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10 cars to drive before you die

RadiomanATL

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Plymouth Hemi ’Cuda
Our list cried out for a muscle car, but which one? The LS6 Chevelle SS 454 was obvious but a little safe, too. We wanted something that more fully embodied the balls-out brashnessof the first horsepower war. And so we present the 1970 Hemi ’Cuda, a steroidal demon sled born in the era of flower power but fueled by a million screw yous.

The Barracuda started out as an option package for early-’60s Valiants but eventually evolved into a unique model. By the dawn of the ’70s, it had come into its own as a rorty “sports coupe” available in ridiculous colors such as Vitamin C (that’s orange), Lemon Twist (yellow), and Sassy Grass (green). The top engine available in the new-for-1970 ’Cuda was the Hemi, 426 cubic inches of fury and anger that existed solely to rain down great vengeance on air and gas in the interest of riotous self-gratification.

Sitting inside a ’Cuda feels a bit like sitting in a washtub placed inside a storage container—the interior is tight, the beltline is high, and there’s a lot of sheetmetal around you. Twist the key, and the sound is glorious, sort of artillery-piece-meets-pissed-off-grizzly-bear, and the fuel and exhaust fumes are intoxicating enough to turn Al Gore into a believer. Then you stab the gas, the car rears up on its archaic suspension, and you’re the star of your very own Rat Fink poster—the chassis is that flexible, the power is that prodigious. A Hemi ’Cuda can’t corner well, and it sure as hell can’t stop, but, man, can it go, go, go.
10 Cars to Drive Before You Die - Feature - Auto Reviews - Car and Driver
 

JenyEliza

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I've driven a Lamborghini Countach. Black w/blonde leather interior. Scared the shit out of me. (drove it to the shop for an oil change--it was my boss' car). :D
 

Paulie

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Plymouth Hemi ’Cuda
Our list cried out for a muscle car, but which one? The LS6 Chevelle SS 454 was obvious but a little safe, too. We wanted something that more fully embodied the balls-out brashnessof the first horsepower war. And so we present the 1970 Hemi ’Cuda, a steroidal demon sled born in the era of flower power but fueled by a million screw yous.

The Barracuda started out as an option package for early-’60s Valiants but eventually evolved into a unique model. By the dawn of the ’70s, it had come into its own as a rorty “sports coupe” available in ridiculous colors such as Vitamin C (that’s orange), Lemon Twist (yellow), and Sassy Grass (green). The top engine available in the new-for-1970 ’Cuda was the Hemi, 426 cubic inches of fury and anger that existed solely to rain down great vengeance on air and gas in the interest of riotous self-gratification.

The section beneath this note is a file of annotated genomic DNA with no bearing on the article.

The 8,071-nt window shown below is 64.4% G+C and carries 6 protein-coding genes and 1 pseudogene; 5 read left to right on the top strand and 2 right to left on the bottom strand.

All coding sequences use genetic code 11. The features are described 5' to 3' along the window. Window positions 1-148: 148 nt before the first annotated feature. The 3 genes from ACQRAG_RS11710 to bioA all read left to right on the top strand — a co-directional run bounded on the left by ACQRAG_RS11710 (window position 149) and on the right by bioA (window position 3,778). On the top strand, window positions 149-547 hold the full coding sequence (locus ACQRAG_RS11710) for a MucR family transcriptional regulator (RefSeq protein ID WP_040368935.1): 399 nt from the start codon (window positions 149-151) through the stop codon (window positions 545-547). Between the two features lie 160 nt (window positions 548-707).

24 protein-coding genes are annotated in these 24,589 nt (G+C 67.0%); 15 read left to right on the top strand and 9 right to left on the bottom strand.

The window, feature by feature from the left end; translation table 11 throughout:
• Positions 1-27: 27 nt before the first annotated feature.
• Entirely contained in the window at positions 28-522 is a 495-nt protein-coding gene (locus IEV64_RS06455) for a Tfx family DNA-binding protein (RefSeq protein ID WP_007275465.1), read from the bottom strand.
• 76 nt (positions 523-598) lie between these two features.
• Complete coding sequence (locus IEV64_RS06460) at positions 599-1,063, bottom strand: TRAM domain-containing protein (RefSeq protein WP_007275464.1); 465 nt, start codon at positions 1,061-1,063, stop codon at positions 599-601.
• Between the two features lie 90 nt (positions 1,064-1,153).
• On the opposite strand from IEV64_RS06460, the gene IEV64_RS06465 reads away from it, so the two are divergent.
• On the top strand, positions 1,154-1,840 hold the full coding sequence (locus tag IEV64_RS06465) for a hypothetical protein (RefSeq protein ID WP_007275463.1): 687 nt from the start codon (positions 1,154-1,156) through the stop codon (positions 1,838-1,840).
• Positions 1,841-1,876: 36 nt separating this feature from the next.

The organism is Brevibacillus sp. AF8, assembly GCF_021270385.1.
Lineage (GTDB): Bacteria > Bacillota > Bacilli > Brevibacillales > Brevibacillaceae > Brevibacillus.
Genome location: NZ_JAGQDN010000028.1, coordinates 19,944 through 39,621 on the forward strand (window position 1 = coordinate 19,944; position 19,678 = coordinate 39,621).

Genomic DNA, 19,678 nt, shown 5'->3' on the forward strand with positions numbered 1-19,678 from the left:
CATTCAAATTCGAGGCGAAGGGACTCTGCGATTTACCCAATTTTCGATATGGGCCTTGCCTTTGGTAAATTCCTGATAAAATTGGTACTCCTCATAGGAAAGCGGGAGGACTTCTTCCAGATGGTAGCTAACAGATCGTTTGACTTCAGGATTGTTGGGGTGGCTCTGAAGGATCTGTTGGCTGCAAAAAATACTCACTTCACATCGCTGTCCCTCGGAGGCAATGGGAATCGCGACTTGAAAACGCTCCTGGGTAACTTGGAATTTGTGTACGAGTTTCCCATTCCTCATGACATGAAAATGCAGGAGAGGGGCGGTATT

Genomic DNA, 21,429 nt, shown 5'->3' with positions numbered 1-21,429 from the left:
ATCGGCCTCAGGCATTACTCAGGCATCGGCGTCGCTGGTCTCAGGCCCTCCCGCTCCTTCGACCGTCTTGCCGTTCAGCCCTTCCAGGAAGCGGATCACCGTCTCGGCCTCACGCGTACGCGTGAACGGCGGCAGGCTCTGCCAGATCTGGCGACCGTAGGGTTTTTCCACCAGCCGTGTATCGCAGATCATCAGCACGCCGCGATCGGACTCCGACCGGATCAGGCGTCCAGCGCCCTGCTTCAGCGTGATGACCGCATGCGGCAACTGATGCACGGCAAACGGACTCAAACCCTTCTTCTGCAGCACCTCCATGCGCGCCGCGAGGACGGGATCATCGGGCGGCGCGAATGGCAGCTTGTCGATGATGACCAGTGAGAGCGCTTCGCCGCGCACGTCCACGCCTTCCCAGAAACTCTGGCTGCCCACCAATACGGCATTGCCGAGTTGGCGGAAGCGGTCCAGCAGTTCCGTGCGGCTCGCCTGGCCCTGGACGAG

Sitting inside a ’Cuda feels a bit like sitting in a washtub placed inside a storage container—the interior is tight, the beltline is high, and there’s a lot of sheetmetal around you. Twist the key, and the sound is glorious, sort of artillery-piece-meets-pissed-off-grizzly-bear, and the fuel and exhaust fumes are intoxicating enough to turn Al Gore into a believer. Then you stab the gas, the car rears up on its archaic suspension, and you’re the star of your very own Rat Fink poster—the chassis is that flexible, the power is that prodigious. A Hemi ’Cuda can’t corner well, and it sure as hell can’t stop, but, man, can it go, go, go.
10 Cars to Drive Before You Die - Feature - Auto Reviews - Car and Driver

The Hemi Cuda was cool, but I'm not sure it automatically beats the LS6.
 

Oddball

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Plymouth Hemi ’Cuda
Our list cried out for a muscle car, but which one? The LS6 Chevelle SS 454 was obvious but a little safe, too. We wanted something that more fully embodied the balls-out brashnessof the first horsepower war. And so we present the 1970 Hemi ’Cuda, a steroidal demon sled born in the era of flower power but fueled by a million screw yous.

The Barracuda started out as an option package for early-’60s Valiants but eventually evolved into a unique model. By the dawn of the ’70s, it had come into its own as a rorty “sports coupe” available in ridiculous colors such as Vitamin C (that’s orange), Lemon Twist (yellow), and Sassy Grass (green). The top engine available in the new-for-1970 ’Cuda was the Hemi, 426 cubic inches of fury and anger that existed solely to rain down great vengeance on air and gas in the interest of riotous self-gratification.

Sitting inside a ’Cuda feels a bit like sitting in a washtub placed inside a storage container—the interior is tight, the beltline is high, and there’s a lot of sheetmetal around you. Twist the key, and the sound is glorious, sort of artillery-piece-meets-pissed-off-grizzly-bear, and the fuel and exhaust fumes are intoxicating enough to turn Al Gore into a believer. Then you stab the gas, the car rears up on its archaic suspension, and you’re the star of your very own Rat Fink poster—the chassis is that flexible, the power is that prodigious. A Hemi ’Cuda can’t corner well, and it sure as hell can’t stop, but, man, can it go, go, go.
10 Cars to Drive Before You Die - Feature - Auto Reviews - Car and Driver

Too much power for the drive train and suspension.

Even though it couldn't go from 0-60 in a nanosecond, the four barrel 340 was a much more balanced and nimble ride.
 

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